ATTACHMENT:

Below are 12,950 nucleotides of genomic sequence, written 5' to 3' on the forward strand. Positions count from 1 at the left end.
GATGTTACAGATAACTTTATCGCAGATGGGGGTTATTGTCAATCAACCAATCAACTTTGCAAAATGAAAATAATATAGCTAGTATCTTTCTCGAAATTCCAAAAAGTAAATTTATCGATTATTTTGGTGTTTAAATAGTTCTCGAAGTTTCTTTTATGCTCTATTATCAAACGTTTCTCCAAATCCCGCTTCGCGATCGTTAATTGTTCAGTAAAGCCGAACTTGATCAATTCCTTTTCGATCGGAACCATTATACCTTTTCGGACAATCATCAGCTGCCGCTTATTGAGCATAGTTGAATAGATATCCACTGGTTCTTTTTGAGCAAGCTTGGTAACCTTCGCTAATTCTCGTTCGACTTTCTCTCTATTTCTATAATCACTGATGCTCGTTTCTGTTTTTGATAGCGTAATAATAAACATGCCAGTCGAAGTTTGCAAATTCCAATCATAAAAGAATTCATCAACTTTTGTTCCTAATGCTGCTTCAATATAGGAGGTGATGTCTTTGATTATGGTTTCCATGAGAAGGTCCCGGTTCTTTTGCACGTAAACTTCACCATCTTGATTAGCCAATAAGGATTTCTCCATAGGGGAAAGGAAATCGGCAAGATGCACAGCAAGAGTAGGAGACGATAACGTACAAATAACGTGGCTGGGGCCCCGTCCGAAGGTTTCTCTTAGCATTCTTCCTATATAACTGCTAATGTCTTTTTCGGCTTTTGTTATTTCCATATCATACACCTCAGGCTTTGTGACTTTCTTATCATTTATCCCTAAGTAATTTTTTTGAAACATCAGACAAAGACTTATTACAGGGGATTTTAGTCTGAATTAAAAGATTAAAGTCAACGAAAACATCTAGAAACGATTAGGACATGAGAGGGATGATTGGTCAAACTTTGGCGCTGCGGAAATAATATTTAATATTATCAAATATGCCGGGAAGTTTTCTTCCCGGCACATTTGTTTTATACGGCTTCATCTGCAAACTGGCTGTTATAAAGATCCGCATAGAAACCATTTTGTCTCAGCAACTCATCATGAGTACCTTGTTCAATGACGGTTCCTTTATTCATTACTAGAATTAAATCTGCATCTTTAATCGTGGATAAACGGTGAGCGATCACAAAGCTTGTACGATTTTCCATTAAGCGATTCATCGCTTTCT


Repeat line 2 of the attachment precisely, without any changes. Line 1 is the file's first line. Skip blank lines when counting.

GATGTTACAGATAACTTTATCGCAGATGGGGGTTATTGTCAATCAACCAATCAACTTTGCAAAATGAAAATAATATAGCTAGTATCTTTCTCGAAATTCCAAAAAGTAAATTTATCGATTATTTTGGTGTTTAAATAGTTCTCGAAGTTTCTTTTATGCTCTATTATCAAACGTTTCTCCAAATCCCGCTTCGCGATCGTTAATTGTTCAGTAAAGCCGAACTTGATCAATTCCTTTTCGATCGGAACCATTATACCTTTTCGGACAATCATCAGCTGCCGCTTATTGAGCATAGTTGAATAGATATCCACTGGTTCTTTTTGAGCAAGCTTGGTAACCTTCGCTAATTCTCGTTCGACTTTCTCTCTATTTCTATAATCACTGATGCTCGTTTCTGTTTTTGATAGCGTAATAATAAACATGCCAGTCGAAGTTTGCAAATTCCAATCATAAAAGAATTCATCAACTTTTGTTCCTAATGCTGCTTCAATATAGGAGGTGATGTCTTTGATTATGGTTTCCATGAGAAGGTCCCGGTTCTTTTGCACGTAAACTTCACCATCTTGATTAGCCAATAAGGATTTCTCCATAGGGGAAAGGAAATCGGCAAGATGCACAGCAAGAGTAGGAGACGATAACGTACAAATAACGTGGCTGGGGCCCCGTCCGAAGGTTTCTCTTAGCATTCTTCCTATATAACTGCTAATGTCTTTTTCGGCTTTTGTTATTTCCATATCATACACCTCAGGCTTTGTGACTTTCTTATCATTTATCCCTAAGTAATTTTTTTGAAACATCAGACAAAGACTTATTACAGGGGATTTTAGTCTGAATTAAAAGATTAAAGTCAACGAAAACATCTAGAAACGATTAGGACATGAGAGGGATGATTGGTCAAACTTTGGCGCTGCGGAAATAATATTTAATATTATCAAATATGCCGGGAAGTTTTCTTCCCGGCACATTTGTTTTATACGGCTTCATCTGCAAACTGGCTGTTATAAAGATCCGCATAGAAACCATTTTGTCTCAGCAACTCATCATGAGTACCTTGTTCAATGACGGTTCCTTTATTCATTACTAGAATTAAATCTGCATCTTTAATCGTGGATAAACGGTGAGCGATCACAAAGCTTGTACGATTTTCCATTAAGCGATTCATCGCTTTCT